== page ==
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MSPs have to address the security dimension

The need for managed service providers to push the security conversation with users has emerged as one of the key themes of the SolarWinds MSP event in Amsterdam

MSPs need to ensure they can deliver effective security services and convince customers to take the issue seriously if they don’t want to lose clients in the event of a breach or incident.

Speaking at the SolarWinds MSP Empower MSP event in Amsterdam, Tim Brown, the vendor’s VP of security, warned that security was one of the main reasons why MSPs could lose customers.

“Security needs to be top of mind and MSPs need to get comfortable talking about it, managing it and taking it seriously for their clients because clients will leave if they don’t get it right,” he warned.

His comments came as the vendor sought to burnish its security credentials with the announcement of a partnership with Sentinel One, a fortnight after the acquisition of password management vendor PassPortal.

EVP John Pagliuca argued that as SMBs became a bigger target for cyber criminals, the onus would grow on MSPs to help prevent security incidents and protect their infrastructure.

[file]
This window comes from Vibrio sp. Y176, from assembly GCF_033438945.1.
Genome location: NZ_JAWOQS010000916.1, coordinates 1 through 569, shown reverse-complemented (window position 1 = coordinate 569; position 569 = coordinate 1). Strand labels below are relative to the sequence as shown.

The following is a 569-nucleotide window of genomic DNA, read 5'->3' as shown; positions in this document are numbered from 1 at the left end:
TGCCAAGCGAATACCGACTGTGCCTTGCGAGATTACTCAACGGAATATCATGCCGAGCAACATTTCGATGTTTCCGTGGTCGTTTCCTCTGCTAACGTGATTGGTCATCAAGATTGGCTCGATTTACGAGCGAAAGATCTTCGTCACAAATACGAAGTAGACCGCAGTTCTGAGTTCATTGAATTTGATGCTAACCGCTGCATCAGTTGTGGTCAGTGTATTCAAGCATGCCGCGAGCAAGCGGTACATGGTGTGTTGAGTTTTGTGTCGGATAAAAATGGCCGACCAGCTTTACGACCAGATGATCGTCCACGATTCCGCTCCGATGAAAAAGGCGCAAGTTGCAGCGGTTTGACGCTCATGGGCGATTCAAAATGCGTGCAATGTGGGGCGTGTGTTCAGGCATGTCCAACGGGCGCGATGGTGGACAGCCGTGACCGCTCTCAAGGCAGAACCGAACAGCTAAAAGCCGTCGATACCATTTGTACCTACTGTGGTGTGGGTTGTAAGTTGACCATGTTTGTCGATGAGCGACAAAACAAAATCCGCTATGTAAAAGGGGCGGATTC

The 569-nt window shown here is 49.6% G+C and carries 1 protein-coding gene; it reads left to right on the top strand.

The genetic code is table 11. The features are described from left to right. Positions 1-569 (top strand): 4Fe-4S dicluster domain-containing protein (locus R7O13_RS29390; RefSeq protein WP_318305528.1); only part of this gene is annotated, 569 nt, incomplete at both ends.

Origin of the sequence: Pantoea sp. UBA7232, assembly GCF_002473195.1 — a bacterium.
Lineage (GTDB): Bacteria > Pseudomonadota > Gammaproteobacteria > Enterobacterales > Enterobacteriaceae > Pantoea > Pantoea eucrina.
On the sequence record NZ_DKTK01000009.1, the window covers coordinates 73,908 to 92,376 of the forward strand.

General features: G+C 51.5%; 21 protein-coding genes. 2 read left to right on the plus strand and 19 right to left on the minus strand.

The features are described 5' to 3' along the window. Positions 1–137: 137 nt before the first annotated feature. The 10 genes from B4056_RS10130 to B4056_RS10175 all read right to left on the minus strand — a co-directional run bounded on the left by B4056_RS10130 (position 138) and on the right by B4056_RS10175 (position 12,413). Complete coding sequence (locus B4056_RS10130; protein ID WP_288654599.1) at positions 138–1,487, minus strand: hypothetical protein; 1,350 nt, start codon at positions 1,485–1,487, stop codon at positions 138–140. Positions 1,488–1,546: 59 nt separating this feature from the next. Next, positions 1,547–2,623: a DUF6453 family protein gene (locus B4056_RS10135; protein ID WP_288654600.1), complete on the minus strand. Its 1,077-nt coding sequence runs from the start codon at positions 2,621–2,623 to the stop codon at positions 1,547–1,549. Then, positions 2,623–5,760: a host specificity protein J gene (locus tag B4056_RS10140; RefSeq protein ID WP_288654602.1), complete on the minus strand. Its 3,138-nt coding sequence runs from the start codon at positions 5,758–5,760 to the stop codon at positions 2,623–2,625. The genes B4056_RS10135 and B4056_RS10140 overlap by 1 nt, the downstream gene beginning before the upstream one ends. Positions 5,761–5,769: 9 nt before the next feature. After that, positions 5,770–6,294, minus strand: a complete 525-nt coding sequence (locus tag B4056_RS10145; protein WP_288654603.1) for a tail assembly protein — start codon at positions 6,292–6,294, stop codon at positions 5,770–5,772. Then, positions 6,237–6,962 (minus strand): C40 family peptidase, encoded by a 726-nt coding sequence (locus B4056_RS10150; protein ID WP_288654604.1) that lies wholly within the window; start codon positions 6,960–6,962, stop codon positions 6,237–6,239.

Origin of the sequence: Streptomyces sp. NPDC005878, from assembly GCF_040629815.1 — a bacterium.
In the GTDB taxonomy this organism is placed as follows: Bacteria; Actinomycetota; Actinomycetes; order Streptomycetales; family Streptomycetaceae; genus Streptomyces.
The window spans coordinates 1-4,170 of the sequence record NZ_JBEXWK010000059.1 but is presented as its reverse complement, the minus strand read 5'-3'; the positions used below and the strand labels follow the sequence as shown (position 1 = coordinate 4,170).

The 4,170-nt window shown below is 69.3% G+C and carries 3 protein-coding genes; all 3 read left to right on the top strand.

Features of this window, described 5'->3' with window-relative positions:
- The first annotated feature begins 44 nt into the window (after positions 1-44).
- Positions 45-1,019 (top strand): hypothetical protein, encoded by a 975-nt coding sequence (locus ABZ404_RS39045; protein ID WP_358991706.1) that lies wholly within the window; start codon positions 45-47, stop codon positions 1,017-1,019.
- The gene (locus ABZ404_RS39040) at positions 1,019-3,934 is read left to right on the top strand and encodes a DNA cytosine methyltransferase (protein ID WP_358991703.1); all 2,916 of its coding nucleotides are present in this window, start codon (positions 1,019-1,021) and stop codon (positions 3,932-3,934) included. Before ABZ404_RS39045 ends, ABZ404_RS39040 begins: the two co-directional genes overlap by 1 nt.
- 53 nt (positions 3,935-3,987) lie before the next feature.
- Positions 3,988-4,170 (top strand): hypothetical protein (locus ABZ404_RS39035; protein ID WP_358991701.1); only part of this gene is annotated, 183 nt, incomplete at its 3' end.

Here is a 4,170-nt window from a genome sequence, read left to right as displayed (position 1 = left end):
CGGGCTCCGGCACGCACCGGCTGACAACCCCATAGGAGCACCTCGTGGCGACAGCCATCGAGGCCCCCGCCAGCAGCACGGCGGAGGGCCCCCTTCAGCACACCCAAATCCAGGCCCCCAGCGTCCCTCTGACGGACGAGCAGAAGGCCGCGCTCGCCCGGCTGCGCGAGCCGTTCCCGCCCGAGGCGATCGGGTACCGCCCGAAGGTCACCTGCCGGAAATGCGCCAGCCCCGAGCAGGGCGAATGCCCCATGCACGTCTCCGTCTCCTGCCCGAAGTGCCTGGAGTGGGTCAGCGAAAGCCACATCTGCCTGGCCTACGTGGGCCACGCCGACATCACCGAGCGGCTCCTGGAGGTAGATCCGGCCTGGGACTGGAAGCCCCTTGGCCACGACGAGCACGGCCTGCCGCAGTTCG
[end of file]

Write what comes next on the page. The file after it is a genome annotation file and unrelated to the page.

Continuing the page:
SolarWinds MSP has also developed the Threat Monitoring Service Programme to enable MSPs to partner with MSSPs (managed security service partners) to help them deliver threat monitoring. “MSPs get it,” Pagliuca said. “Security is complicated, the model we have allows MSPs to retain customers and continue to be a trusted adviser.”

Senior director Dave Sobel described security as “a complicated topic”, adding that “in some cases, MSPs may not be comfortable building up in-house experience”. The TMSP programme allowed them to partner with “best of breed MSSPs…to help deliver services on your behalf but under your brand.”

He suggested there was a substantial need for the service. “We’re ramping up and signing up MSPs to help them out. We’re responding to the demand,” Sobel stated.

Brown claimed it was “a big differentiator” for SolarWinds MSP. “The MSP can focus on IT functions and the MSSP can focus on the security function, they can work together and share margin.”

Richard McDonald, CEO at NetConsult, which specialises in financial services businesses said it was “almost impossible” to get some clients to recognise the importance of security: “They think it’s just a sales pitch and they don’t really need it.”

But he stressed that security had to “be embedded into the culture” of MSPs and they needed to have an ethos and mentality of security inside their organisations.

Carl Henriksen, founder and director of OryxAlign, said that MSPs should always have a security focus in their business, irrespective of whether they took the further step of becoming a MSSP. “An MSP should be security oriented anyway,” he remarked. “I don’t think we need to take that step. Everything we do is secured.”

Brown likened IT security to fire insurance and said companies should spend a similar amount on cyber security. People paid for fire insurance even though they were not very likely to be affected by a fire, “but if you don’t have a password on your firewall, it’s extremely likely [you’ll be attacked]. Some clients won’t listen until they have an event.”

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